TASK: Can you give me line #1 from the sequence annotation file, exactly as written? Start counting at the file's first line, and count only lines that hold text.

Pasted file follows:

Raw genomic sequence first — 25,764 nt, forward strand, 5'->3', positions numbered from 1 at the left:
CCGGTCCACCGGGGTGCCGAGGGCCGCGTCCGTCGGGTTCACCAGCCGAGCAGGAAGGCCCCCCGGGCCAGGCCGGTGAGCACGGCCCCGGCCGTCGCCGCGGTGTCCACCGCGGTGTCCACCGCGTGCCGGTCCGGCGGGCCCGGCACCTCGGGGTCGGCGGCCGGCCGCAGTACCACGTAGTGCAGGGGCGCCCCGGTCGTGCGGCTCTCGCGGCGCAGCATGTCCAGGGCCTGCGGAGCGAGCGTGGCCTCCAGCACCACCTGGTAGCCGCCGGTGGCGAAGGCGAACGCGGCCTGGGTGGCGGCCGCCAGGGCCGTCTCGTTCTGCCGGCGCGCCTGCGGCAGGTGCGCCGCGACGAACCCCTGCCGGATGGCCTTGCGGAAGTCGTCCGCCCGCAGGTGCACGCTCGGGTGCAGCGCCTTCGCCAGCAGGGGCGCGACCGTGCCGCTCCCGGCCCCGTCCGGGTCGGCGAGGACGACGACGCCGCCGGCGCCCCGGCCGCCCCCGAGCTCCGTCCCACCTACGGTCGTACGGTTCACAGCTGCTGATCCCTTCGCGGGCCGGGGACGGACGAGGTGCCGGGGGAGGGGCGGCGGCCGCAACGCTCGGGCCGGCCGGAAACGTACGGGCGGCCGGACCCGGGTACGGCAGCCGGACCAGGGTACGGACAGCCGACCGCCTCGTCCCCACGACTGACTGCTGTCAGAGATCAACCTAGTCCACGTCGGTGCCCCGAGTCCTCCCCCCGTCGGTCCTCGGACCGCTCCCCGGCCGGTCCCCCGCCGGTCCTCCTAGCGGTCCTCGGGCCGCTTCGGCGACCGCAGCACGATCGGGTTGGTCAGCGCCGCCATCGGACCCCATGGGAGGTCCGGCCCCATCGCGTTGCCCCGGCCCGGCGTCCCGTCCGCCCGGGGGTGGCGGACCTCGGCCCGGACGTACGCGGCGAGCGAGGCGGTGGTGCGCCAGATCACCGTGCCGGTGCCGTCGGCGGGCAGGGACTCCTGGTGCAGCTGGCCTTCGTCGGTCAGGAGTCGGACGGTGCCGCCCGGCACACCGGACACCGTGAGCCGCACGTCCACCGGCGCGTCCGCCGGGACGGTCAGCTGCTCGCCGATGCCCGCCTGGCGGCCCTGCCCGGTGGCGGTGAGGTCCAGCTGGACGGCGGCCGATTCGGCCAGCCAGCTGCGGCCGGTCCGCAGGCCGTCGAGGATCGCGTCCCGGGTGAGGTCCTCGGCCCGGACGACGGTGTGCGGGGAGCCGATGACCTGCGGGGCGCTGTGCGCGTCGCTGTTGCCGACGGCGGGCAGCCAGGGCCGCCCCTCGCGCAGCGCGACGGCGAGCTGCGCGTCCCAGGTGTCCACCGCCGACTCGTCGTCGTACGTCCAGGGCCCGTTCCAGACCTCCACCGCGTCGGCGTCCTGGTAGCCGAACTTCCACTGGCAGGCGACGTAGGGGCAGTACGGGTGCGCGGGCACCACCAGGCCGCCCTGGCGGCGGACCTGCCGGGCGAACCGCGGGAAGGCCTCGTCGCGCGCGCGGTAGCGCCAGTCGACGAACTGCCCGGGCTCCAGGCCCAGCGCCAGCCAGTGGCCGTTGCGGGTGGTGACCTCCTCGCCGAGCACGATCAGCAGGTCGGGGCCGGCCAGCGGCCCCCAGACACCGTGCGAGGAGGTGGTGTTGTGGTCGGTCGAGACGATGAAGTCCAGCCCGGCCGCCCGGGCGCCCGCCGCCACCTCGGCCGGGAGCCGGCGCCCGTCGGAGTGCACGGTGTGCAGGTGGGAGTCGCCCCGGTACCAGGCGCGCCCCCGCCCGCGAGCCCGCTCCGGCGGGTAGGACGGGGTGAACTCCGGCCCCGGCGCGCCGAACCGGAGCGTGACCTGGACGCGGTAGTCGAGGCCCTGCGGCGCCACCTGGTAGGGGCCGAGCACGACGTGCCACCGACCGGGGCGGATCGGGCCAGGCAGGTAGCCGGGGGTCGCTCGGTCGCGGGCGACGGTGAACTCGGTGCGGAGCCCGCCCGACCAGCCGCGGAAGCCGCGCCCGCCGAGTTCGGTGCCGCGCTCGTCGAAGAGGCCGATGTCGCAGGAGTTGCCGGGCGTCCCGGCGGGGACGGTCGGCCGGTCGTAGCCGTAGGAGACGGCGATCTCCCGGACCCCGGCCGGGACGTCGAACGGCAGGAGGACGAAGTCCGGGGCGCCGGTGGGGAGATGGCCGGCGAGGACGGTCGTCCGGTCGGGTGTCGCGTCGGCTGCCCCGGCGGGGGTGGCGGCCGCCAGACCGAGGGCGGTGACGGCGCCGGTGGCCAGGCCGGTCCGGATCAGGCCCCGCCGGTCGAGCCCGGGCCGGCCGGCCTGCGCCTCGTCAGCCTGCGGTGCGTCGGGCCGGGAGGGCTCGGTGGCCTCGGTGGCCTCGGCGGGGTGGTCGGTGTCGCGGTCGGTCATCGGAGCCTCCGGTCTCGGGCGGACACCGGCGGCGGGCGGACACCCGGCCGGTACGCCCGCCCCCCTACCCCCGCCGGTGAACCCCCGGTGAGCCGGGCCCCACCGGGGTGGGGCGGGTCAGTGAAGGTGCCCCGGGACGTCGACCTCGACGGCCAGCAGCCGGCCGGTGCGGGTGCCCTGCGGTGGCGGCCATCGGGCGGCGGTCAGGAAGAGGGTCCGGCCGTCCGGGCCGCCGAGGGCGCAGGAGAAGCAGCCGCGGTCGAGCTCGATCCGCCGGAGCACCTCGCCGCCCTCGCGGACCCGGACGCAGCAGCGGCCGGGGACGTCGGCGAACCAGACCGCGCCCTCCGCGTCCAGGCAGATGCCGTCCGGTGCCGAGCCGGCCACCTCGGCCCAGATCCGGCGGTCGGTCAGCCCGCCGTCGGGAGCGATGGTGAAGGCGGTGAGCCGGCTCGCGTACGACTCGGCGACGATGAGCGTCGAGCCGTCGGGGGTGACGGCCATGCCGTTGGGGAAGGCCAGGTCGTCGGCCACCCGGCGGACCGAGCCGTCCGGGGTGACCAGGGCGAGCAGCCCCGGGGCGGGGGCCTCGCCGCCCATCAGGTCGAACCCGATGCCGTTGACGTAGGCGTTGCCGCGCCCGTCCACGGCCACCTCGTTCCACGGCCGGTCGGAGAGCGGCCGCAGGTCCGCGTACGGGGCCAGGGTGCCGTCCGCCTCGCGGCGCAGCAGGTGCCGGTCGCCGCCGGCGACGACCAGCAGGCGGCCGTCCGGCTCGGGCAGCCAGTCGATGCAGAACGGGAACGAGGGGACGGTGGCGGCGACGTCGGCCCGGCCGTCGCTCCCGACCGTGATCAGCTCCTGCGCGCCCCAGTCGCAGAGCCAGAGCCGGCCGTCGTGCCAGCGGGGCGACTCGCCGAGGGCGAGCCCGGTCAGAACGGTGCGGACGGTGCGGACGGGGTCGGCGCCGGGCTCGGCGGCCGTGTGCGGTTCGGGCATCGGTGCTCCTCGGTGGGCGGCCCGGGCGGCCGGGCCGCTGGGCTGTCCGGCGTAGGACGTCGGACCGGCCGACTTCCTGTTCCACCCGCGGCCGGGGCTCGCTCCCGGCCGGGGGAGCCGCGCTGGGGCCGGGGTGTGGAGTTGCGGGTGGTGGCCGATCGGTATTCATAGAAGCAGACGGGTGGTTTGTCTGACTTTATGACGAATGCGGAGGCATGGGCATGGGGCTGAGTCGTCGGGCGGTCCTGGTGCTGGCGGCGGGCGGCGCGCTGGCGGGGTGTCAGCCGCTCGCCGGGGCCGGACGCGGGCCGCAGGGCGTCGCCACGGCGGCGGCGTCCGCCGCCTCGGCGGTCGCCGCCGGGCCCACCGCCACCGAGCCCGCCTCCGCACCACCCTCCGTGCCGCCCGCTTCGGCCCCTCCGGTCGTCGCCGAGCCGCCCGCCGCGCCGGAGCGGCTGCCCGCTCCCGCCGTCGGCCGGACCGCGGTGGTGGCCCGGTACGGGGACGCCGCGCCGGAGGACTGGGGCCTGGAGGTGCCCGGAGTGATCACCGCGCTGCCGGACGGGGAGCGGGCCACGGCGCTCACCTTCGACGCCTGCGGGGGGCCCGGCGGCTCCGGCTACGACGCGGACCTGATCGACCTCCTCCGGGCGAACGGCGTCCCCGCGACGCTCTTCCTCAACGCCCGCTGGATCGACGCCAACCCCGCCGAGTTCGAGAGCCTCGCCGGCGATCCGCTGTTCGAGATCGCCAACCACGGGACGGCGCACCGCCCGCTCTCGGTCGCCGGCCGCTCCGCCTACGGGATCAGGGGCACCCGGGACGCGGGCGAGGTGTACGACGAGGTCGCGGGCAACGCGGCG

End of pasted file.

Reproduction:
Raw genomic sequence first — 25,764 nt, forward strand, 5'->3', positions numbered from 1 at the left: